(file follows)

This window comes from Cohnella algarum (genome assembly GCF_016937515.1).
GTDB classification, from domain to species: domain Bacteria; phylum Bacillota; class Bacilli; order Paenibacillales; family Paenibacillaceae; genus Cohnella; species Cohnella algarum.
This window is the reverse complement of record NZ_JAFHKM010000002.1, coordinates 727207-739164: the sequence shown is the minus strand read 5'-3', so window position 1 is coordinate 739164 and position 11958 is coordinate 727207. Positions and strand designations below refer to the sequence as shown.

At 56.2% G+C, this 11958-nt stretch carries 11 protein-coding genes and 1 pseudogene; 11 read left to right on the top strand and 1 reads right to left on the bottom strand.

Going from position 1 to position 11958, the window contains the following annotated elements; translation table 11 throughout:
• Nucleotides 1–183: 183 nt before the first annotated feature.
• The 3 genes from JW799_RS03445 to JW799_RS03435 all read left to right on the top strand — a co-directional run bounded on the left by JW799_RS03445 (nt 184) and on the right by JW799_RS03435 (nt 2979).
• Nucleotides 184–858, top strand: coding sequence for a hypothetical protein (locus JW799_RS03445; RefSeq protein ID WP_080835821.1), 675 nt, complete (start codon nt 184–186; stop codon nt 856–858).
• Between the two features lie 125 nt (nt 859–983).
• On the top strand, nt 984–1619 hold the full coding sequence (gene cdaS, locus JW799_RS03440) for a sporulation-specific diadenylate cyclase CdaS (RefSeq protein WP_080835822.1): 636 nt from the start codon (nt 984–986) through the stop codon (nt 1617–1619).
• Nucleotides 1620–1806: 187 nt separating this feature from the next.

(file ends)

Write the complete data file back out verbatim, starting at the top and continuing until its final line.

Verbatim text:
This window comes from Cohnella algarum (genome assembly GCF_016937515.1).
GTDB classification, from domain to species: domain Bacteria; phylum Bacillota; class Bacilli; order Paenibacillales; family Paenibacillaceae; genus Cohnella; species Cohnella algarum.
This window is the reverse complement of record NZ_JAFHKM010000002.1, coordinates 727207-739164: the sequence shown is the minus strand read 5'-3', so window position 1 is coordinate 739164 and position 11958 is coordinate 727207. Positions and strand designations below refer to the sequence as shown.

At 56.2% G+C, this 11958-nt stretch carries 11 protein-coding genes and 1 pseudogene; 11 read left to right on the top strand and 1 reads right to left on the bottom strand.

Going from position 1 to position 11958, the window contains the following annotated elements; translation table 11 throughout:
• Nucleotides 1–183: 183 nt before the first annotated feature.
• The 3 genes from JW799_RS03445 to JW799_RS03435 all read left to right on the top strand — a co-directional run bounded on the left by JW799_RS03445 (nt 184) and on the right by JW799_RS03435 (nt 2979).
• Nucleotides 184–858, top strand: coding sequence for a hypothetical protein (locus JW799_RS03445; RefSeq protein ID WP_080835821.1), 675 nt, complete (start codon nt 184–186; stop codon nt 856–858).
• Between the two features lie 125 nt (nt 859–983).
• On the top strand, nt 984–1619 hold the full coding sequence (gene cdaS, locus JW799_RS03440) for a sporulation-specific diadenylate cyclase CdaS (RefSeq protein WP_080835822.1): 636 nt from the start codon (nt 984–986) through the stop codon (nt 1617–1619).
• Nucleotides 1620–1806: 187 nt separating this feature from the next.